To ask the Secretary of State for Education, what steps his Department is taking to tackle sexual harassment in universities.
14 September 2021
Any form of harassment, violence or sexual assault is abhorrent and unacceptable anywhere in society, including in our universities. Sexual harassment is in no way tolerable on our campuses and online environments. The government urges university leaders to ensure a zero-tolerance approach to all harassment and sexual misconduct and to ensure they have robust systems in place for reporting incidents where they do occur.
The Office for Students (OfS) statement of expectations on harassment and sexual misconduct was published on 19 April and is a useful tool for providers. As part of its next steps on harassment and hate crime, the OfS will now be considering options for connecting the statement of expectations to its conditions of registration. The OfS wrote to providers on 10 June, asking them to review and update their systems, policies and procedures in line with the statement of expectations on harassment and sexual misconduct by the beginning of the next academic year. I have made it clear that government sees the OfS statement as the minimum that providers should be doing to keep students safe from sexual harassment and misconduct, and to handle reported incidents appropriately when they do occur.
I also wrote to the sector on 2 July reasserting the government’s firm expectations for providers in this space. This includes giving urgent consideration to the OfS request to update their systems. I detailed the way in which the government will legislatively tackle the use of non-disclosure agreements (NDAs) in relation to workers and employers. I also outlined that I have asked officials to explore options for going further in this area in higher education (HE). The use of NDAs in relation to sexual violence, harassment and misconduct is wholly inappropriate.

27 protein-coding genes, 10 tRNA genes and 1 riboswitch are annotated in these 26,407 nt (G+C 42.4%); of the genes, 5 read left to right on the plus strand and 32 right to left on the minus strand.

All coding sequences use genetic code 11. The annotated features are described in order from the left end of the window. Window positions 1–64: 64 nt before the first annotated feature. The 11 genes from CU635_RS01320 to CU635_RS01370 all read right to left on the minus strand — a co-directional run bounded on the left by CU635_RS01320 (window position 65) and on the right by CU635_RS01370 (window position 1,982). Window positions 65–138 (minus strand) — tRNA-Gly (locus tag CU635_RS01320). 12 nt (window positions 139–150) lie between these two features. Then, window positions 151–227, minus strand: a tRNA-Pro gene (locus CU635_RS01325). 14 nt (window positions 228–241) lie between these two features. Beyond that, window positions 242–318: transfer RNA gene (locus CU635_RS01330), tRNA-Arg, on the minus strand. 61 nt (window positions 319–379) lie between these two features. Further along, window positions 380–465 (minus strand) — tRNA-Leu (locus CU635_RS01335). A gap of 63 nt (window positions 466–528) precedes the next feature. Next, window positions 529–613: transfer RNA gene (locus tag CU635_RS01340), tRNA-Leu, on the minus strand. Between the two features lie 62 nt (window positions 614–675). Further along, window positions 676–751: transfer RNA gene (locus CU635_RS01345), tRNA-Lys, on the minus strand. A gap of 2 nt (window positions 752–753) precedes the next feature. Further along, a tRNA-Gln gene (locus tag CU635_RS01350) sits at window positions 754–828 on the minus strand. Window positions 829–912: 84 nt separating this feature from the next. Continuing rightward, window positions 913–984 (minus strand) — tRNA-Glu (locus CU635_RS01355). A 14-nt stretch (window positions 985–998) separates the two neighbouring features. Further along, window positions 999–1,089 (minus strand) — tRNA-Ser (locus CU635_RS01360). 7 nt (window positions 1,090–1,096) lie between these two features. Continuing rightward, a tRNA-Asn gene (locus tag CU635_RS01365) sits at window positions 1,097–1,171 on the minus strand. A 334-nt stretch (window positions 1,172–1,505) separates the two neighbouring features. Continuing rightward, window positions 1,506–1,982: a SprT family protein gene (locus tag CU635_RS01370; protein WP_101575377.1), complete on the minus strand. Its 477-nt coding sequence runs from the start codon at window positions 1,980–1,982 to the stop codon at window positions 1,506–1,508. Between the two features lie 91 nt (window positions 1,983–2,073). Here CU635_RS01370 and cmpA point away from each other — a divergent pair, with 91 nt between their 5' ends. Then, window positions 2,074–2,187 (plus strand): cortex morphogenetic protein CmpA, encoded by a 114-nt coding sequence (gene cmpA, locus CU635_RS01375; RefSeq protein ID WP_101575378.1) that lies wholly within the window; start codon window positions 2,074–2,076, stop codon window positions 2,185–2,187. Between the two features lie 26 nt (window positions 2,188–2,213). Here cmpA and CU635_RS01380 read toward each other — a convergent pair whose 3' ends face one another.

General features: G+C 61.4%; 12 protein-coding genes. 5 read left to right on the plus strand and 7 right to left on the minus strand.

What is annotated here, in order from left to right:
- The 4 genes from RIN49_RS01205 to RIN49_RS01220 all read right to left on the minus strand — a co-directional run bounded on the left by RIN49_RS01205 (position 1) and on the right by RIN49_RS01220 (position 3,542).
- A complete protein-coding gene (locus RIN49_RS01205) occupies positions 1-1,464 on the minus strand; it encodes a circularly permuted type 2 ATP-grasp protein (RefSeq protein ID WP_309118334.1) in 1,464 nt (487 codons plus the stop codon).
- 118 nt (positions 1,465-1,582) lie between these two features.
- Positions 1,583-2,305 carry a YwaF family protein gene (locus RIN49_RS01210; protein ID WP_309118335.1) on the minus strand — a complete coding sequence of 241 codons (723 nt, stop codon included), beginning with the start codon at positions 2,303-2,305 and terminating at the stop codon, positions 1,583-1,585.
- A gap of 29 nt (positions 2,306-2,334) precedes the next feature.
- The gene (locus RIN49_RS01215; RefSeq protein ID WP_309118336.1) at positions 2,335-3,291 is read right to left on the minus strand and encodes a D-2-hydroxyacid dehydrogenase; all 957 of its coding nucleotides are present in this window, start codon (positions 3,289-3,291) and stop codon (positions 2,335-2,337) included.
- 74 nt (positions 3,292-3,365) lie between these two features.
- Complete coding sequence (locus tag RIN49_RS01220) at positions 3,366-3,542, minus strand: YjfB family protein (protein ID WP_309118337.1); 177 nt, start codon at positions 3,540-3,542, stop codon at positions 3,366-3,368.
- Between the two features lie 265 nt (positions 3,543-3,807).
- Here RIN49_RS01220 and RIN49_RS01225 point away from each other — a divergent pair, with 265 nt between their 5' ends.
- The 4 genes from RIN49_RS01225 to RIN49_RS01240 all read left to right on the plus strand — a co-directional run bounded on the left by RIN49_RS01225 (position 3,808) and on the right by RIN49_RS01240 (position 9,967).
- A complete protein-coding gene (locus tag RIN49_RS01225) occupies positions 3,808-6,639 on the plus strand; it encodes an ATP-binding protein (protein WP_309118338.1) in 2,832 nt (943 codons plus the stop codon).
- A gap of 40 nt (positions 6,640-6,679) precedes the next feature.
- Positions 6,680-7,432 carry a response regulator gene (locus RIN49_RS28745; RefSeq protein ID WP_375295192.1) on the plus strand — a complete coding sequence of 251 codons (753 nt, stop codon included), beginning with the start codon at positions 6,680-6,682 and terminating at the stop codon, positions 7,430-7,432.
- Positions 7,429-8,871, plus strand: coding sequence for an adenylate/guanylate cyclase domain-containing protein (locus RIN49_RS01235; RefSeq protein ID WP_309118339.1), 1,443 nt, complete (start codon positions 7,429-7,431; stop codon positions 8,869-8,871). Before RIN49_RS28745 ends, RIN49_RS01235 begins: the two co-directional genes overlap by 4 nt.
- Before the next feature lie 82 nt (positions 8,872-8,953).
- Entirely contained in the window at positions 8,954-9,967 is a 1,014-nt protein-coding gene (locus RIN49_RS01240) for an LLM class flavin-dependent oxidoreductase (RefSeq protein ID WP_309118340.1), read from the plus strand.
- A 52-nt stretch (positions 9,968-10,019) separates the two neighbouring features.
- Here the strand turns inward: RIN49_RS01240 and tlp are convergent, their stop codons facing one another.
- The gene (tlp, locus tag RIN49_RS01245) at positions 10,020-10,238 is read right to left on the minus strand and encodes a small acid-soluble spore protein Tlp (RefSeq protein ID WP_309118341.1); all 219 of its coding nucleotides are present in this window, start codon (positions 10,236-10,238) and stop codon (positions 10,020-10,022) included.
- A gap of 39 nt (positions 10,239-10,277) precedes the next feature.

I am extremely concerned that many of the deeply disturbing testimonies that continue to be posted on the ‘Everyone’s Invited’ website reference experiences within HE settings. I met with the founder of Everyone’s Invited in June, to discuss tackling sexual harassment in HE. I also met with Universities UK (UUK) to discuss this issue, including their existing guidance for providers in this area. I understand they are preparing guidance on staff to student sexual misconduct, which will be published soon.
I know that sexual harassment and misconduct is an area that for several years HE providers, the OfS, the government and sector bodies have been working together on. In 2015, UUK set up a taskforce on harassment at the request of the government. Since 2016, a total investment of £4.7 million, match funded by HE providers, has been invested by the OfS and its predecessor, funding 119 safeguarding projects. £2.45 million of this was given to 63 projects specifically focused on tackling sexual and gender-based violence in HE. In my recent letter to the sector, I highlighted that it may also be timely to revisit the resources produced by these OfS-funded projects relating to this area, available via the following link: https://www.officeforstudents.org.uk/advice-and-guidance/student-wellbeing-and-protection/student-safeguarding-evaluation-and-resources/.
In addition to preventative policies and procedures, we expect providers to ensure that students continue to have access to support services, and complaints processes, during the COVID-19 outbreak, to ensure they are able to report any issues. I will continue to work across government to ensure that sexual harassment is stamped out of our world leading HE sector.